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Today I played with using type classes to inductively construct functions of a predicate of any arity taking as inputs any combination of any types, that returned other predicates of the same type but with some basic operation applied. For example

conjunction (>2) even

would return a predicate that evaluates to true for even numbers larger than two and

conjunction (>=) (<=)

would return =

All well and good, got that part working, but it raised the question, what if I wanted to define conjunction of two predicates as being a predicate that takes one input for each input of each conjoined predicate? For example:

:t conjunction (>) not

would return Ord a => a -> a -> Bool -> Bool. Can this be done? If so, how?

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2 Answers 2

up vote 6 down vote accepted

We will need TypeFamilies for this solution.

{-# LANGUAGE TypeFamilies #-}

The idea is to define a class Pred for n-ary predicates:

class Pred a where
  type Arg a k :: *
  split :: a -> (Bool -> r) -> Arg a r

The problem is all about re-shuffling arguments to the predicates, so this is what the class aims to do. The associated type Arg is supposed to give access to the arguments of an n-ary predicate by replacing the final Bool with k, so if we have a type

X = arg1 -> arg2 -> ... -> argn -> Bool


Arg X k = arg1 -> arg2 -> ... -> argn -> k

This will allow us to build the right result type of conjunction where all arguments of the two predicates are to be collected.

The function split takes a predicate of type a and a continuation of type Bool -> r and will produce something of type Arg a r. The idea of split is that if we know what to do with the Bool we obtain from the predicate in the end, then we can do other things (r) in between.

Not surprisingly, we'll need two instances, one for Bool and one for functions for which the target is already a predicate:

instance Pred Bool where
  type Arg Bool k = k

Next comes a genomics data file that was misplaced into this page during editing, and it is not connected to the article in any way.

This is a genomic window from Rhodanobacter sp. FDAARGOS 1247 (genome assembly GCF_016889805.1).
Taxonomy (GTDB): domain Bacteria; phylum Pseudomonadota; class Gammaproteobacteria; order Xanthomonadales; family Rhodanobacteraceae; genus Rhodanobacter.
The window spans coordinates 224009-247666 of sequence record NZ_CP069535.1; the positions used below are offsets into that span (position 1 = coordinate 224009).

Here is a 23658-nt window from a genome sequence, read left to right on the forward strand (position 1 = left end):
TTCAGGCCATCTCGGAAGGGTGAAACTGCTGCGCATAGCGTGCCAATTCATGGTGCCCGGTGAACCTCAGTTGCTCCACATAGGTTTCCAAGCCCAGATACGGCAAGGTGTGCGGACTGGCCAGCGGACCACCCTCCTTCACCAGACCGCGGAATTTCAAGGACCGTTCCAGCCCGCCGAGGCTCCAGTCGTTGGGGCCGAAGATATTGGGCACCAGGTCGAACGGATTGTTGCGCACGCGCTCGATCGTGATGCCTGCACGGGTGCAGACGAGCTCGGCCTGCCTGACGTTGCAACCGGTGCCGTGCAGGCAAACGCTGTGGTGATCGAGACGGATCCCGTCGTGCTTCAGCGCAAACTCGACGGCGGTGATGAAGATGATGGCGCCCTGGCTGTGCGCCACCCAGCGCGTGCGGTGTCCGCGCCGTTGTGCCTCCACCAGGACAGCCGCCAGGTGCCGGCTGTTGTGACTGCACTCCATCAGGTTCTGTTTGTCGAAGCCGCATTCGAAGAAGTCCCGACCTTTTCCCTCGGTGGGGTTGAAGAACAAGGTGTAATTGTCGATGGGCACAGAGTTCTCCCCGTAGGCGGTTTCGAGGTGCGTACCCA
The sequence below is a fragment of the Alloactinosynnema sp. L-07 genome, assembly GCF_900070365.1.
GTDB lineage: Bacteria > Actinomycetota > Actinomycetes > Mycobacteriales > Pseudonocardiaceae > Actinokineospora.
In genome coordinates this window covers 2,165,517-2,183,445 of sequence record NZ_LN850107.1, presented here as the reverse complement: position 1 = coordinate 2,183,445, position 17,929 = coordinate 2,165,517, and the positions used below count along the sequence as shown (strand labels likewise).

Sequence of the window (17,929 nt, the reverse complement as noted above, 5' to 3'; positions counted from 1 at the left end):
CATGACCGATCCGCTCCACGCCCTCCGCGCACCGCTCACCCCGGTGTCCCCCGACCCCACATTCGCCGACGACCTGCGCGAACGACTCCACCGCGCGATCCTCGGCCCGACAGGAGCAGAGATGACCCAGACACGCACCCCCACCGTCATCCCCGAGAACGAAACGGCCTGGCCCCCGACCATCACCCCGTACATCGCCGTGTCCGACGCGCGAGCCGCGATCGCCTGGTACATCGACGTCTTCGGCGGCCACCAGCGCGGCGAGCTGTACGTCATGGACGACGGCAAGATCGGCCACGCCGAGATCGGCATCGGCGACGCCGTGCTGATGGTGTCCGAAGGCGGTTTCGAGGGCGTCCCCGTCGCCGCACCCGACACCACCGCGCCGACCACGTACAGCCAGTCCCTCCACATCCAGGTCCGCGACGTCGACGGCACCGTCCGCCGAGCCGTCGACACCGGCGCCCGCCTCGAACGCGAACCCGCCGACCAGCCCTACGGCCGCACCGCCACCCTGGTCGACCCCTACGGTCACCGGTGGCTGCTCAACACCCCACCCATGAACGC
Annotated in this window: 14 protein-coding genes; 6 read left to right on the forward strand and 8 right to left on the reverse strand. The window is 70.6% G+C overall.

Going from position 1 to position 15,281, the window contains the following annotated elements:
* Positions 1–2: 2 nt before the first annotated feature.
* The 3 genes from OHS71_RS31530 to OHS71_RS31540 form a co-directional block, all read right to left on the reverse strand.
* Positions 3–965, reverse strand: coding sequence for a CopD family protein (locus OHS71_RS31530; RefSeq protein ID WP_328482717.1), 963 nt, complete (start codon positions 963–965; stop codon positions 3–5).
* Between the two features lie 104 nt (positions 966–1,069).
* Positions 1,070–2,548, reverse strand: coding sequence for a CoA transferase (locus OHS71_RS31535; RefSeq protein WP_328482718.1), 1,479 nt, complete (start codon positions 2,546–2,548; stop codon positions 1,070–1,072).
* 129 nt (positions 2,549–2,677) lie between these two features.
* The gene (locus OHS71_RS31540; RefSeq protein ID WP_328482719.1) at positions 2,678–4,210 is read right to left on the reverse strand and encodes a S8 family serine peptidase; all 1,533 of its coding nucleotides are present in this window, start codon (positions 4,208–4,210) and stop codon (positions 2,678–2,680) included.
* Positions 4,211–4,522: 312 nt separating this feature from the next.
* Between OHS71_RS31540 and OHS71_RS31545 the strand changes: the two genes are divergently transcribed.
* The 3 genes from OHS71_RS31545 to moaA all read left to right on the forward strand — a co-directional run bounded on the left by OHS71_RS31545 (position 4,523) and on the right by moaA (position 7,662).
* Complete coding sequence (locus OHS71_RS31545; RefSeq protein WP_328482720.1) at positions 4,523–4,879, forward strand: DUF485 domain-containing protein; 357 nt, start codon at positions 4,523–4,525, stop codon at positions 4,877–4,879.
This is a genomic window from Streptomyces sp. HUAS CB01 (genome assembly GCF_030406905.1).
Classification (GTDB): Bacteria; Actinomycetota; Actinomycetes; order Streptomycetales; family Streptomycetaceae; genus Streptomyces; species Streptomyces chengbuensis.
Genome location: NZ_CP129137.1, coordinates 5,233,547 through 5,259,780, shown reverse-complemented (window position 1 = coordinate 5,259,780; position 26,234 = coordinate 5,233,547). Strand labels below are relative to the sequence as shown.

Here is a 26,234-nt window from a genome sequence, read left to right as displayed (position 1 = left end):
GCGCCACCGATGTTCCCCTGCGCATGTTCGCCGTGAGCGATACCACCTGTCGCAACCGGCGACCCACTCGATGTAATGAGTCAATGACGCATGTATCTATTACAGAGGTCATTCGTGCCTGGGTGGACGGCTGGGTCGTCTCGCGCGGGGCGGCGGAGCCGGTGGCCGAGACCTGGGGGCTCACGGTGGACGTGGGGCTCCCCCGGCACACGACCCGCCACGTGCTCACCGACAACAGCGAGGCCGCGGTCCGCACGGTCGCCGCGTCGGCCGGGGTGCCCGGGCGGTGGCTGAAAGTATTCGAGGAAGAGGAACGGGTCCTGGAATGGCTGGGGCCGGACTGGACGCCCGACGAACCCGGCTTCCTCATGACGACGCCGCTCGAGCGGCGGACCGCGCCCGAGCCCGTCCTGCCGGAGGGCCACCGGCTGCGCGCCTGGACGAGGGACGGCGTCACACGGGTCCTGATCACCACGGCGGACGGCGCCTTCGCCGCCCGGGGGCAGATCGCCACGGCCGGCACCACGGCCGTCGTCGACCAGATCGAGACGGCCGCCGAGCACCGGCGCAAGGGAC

split b k = k b

A Bool has no arguments, so Arg Bool k simply returns k. Also, for split, we have the Bool already, so we can immediately apply the continuation.

instance Pred r => Pred (a -> r) where
  type Arg (a -> r) k = a -> Arg r k
  split f k x = split (f x) k

If we have a predicate of type a -> r, then Arg (a -> r) k must start with a ->, and we continue by calling Arg recursively on r. For split, we can now take three arguments, the x being of type a. We can feed x to f and then call split on the result.

Once we have defined the Pred class, it is easy to define conjunction:

conjunction :: (Pred a, Pred b) => a -> b -> Arg a (Arg b Bool)
conjunction x y = split x (\ xb -> split y (\ yb -> xb && yb))

The function takes two predicates and returns something of type Arg a (Arg b Bool). Let's look at the example:

> :t conjunction (>) not
conjunction (>) not
  :: Ord a => Arg (a -> a -> Bool) (Arg (Bool -> Bool) Bool)

GHCi doesn't expand this type, but we can. The type is equivalent to

Ord a => a -> a -> Bool -> Bool

which is exactly what we want. We can test a number of examples, too:

> conjunction (>) not 4 2 False
> conjunction (>) not 4 2 True
> conjunction (>) not 2 2 False

Note that using the Pred class, it is trivial to write other functions (like disjunction), too.

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{-# LANGUAGE TypeFamilies #-}

class RightConjunct b where
  rconj :: Bool -> b -> b

instance RightConjunct Bool where
  rconj = (&&)

instance RightConjunct b => RightConjunct (c -> b) where
  rconj b f = \x -> b `rconj` f x

class LeftConjunct a where
  type Ret a b
  lconj :: RightConjunct b => a -> b -> Ret a b

instance LeftConjunct Bool where
  type Ret Bool b = b
  lconj = rconj

instance LeftConjunct a => LeftConjunct (c -> a) where
  type Ret (c -> a) b = c -> Ret a b
  lconj f y = \x -> f x `lconj` y

conjunction :: (LeftConjunct a, RightConjunct b) => a -> b -> Ret a b
conjunction = lconj

Hope it's self-explanatory, but if not, feel free to ask questions.

Also, you could merge the two classes into one, of course, but I feel that the two classes make the idea more clear.

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